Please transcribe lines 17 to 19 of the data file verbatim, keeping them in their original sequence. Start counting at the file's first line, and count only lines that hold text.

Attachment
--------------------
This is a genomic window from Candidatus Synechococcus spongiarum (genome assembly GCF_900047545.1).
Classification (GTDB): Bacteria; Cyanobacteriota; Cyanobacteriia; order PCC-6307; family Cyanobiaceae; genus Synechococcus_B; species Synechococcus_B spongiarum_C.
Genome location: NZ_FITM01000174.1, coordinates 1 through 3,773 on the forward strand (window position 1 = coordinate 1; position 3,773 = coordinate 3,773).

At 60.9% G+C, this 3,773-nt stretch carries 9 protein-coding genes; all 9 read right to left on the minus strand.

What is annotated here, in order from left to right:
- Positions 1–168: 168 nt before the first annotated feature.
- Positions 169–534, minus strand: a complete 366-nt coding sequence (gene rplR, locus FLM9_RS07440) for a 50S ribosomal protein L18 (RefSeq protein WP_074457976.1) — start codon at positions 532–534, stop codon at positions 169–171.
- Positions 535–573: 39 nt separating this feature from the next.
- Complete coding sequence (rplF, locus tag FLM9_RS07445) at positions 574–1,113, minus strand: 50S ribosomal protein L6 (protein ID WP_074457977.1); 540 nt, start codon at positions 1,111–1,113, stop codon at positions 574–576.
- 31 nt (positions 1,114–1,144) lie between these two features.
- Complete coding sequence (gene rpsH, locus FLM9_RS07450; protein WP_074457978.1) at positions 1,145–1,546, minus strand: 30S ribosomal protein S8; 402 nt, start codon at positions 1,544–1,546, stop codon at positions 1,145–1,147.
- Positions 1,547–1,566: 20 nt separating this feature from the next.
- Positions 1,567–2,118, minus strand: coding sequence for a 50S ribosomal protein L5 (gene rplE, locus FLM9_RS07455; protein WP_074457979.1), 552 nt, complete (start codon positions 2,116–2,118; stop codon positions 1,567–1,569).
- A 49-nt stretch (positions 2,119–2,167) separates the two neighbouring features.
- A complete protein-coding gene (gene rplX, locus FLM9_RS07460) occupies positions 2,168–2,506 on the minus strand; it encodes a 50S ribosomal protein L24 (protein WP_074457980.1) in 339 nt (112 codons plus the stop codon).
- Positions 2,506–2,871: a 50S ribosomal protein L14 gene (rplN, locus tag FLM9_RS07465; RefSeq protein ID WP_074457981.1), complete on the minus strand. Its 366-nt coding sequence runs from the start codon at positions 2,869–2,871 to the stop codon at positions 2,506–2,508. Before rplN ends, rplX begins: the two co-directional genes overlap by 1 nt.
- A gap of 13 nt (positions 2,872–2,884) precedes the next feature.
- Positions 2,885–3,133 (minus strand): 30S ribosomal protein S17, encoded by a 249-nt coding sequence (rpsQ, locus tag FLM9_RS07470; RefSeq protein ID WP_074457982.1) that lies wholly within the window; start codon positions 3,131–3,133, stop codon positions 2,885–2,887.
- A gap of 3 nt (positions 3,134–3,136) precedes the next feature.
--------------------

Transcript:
- A gap of 13 nt (positions 2,872–2,884) precedes the next feature.
- Positions 2,885–3,133 (minus strand): 30S ribosomal protein S17, encoded by a 249-nt coding sequence (rpsQ, locus tag FLM9_RS07470; RefSeq protein ID WP_074457982.1) that lies wholly within the window; start codon positions 3,131–3,133, stop codon positions 2,885–2,887.
- A gap of 3 nt (positions 3,134–3,136) precedes the next feature.